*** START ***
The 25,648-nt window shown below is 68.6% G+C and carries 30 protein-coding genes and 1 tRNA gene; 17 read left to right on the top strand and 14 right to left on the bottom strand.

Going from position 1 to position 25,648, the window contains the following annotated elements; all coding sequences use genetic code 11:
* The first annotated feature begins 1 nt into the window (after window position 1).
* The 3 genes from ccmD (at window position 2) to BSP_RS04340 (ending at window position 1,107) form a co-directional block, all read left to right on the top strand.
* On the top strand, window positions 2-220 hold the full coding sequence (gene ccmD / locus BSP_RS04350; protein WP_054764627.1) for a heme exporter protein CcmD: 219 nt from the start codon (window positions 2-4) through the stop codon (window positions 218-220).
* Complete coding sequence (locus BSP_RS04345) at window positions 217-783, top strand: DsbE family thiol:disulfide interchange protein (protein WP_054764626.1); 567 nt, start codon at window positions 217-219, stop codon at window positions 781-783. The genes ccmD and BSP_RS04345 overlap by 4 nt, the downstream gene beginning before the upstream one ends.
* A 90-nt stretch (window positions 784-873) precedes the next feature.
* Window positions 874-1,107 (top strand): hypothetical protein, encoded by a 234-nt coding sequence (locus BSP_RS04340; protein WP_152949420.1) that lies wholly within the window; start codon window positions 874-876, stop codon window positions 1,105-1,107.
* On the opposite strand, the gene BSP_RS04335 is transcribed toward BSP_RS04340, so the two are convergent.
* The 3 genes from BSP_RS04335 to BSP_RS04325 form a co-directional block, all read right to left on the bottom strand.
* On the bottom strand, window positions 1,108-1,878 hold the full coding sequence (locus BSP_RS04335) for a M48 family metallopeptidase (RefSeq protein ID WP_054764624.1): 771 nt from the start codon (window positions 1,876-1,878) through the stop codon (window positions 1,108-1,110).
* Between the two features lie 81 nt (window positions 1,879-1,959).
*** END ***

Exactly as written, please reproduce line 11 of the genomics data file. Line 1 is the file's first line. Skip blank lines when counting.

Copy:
* On the bottom strand, window positions 1,108-1,878 hold the full coding sequence (locus BSP_RS04335) for a M48 family metallopeptidase (RefSeq protein ID WP_054764624.1): 771 nt from the start codon (window positions 1,876-1,878) through the stop codon (window positions 1,108-1,110).